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Do national legislatures constitute a mechanism by which commitments to international human rights treaties can be made credible? Treaty ratification can activate domestic mechanisms that make repression more costly, and the legislative opposition can enhance these mechanisms. Legislative veto players raise the cost of formalistic repressive strategies by declining to consent to legislation. Executives can still choose to rely on more costly, extralegal strategies, but these could result in severe penalties for the leader and require the leader to expend resources to hide. Especially in treaty member‐states, legislatures can use other powers to also increase the cost of extralegal violations, which can further reduce repression. By using an empirical strategy that attempts to address the selection effects in treaty commitment decisions, I show that positive effects of human rights treaties increase when there are more legislative veto players.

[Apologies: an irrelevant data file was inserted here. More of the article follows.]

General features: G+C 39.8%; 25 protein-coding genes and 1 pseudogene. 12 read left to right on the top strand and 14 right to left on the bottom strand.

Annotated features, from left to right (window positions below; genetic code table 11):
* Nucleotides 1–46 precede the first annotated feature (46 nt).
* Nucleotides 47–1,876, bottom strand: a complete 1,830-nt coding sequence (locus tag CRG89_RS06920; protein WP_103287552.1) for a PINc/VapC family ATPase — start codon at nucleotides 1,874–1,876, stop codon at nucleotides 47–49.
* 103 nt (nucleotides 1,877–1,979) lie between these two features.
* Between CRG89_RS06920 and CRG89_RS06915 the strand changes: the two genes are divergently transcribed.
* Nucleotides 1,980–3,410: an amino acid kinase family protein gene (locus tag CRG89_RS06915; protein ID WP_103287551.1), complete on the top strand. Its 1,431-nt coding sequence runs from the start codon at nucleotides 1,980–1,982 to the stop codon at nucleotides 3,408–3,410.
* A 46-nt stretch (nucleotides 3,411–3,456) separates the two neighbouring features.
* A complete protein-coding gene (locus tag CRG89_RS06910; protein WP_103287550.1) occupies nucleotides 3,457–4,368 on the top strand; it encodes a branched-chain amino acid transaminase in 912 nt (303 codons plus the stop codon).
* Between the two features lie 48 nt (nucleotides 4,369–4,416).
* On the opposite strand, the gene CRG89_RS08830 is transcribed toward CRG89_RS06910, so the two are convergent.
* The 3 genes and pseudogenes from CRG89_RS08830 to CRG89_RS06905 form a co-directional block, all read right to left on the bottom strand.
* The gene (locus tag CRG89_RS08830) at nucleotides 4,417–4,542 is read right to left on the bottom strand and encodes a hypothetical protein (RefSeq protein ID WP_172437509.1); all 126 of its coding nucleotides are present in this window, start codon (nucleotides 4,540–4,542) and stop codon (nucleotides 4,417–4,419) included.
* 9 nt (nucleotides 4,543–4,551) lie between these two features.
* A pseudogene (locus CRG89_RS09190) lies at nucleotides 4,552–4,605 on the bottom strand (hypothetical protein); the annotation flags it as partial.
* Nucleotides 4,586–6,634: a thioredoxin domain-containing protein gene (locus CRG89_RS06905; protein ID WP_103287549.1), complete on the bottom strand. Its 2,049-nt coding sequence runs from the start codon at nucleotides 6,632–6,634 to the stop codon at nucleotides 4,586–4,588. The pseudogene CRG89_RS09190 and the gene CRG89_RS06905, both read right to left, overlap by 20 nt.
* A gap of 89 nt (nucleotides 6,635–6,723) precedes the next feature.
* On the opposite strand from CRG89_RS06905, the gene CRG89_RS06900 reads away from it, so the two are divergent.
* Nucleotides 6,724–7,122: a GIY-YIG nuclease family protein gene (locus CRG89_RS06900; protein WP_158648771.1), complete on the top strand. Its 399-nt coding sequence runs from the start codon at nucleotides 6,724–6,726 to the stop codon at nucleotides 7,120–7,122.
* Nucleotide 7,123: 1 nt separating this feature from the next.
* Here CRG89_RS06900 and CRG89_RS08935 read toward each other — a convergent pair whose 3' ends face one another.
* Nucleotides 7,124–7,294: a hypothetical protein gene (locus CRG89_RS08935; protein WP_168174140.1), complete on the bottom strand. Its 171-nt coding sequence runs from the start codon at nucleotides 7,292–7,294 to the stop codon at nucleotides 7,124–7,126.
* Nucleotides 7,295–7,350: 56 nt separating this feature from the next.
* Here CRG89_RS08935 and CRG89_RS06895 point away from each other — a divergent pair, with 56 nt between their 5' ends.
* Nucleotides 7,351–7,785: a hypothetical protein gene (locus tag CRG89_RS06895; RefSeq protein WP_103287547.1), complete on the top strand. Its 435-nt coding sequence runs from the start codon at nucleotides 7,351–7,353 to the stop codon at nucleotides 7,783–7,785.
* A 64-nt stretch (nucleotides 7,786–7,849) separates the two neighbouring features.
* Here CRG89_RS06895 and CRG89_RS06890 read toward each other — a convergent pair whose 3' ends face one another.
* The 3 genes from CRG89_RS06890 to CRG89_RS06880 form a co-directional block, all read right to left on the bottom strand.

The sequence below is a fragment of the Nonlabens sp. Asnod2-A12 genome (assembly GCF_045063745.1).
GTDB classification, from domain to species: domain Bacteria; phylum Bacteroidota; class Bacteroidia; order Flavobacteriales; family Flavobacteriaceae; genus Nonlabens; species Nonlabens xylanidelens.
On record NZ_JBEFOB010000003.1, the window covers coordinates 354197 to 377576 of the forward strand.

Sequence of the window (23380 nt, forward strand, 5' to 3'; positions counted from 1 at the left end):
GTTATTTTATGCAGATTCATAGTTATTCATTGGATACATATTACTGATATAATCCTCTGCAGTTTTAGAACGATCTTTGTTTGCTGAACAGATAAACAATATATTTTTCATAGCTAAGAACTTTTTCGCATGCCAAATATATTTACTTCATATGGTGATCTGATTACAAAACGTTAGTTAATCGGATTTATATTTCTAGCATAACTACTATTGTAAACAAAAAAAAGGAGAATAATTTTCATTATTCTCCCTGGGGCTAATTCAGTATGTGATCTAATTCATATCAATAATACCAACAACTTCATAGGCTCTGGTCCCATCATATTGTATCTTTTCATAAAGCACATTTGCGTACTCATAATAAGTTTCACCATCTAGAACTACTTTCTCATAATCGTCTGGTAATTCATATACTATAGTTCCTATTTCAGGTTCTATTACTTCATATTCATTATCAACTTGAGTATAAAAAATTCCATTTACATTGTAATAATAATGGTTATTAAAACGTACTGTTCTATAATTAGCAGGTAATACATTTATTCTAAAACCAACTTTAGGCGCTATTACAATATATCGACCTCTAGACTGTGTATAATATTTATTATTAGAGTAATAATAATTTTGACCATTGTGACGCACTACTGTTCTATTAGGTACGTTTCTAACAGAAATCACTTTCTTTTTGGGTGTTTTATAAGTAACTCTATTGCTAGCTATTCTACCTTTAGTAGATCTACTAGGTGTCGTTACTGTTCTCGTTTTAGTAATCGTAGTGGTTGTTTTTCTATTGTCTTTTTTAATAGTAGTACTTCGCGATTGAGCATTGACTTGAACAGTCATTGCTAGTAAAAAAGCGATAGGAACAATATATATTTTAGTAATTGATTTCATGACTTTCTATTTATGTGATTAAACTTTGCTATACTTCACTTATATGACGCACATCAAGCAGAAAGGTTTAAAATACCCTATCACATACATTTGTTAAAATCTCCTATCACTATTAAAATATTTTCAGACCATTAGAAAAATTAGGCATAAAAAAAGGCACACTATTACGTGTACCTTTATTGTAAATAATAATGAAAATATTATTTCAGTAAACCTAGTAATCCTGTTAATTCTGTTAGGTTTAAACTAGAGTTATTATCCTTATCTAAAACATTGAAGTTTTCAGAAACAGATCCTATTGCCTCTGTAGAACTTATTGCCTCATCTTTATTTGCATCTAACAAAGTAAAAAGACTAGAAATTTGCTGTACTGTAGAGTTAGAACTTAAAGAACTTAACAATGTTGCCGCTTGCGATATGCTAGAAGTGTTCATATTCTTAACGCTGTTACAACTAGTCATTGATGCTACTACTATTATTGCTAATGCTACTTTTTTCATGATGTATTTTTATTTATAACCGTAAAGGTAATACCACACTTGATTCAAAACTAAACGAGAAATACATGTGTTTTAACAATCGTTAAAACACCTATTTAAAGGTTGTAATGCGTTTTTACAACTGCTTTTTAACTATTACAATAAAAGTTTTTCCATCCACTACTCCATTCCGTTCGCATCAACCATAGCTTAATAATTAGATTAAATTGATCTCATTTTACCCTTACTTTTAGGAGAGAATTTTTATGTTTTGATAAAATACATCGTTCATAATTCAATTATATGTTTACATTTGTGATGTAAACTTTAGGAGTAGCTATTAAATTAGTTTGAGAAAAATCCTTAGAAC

American Journal of Political Science – Wiley
Published: Jul 1, 2015
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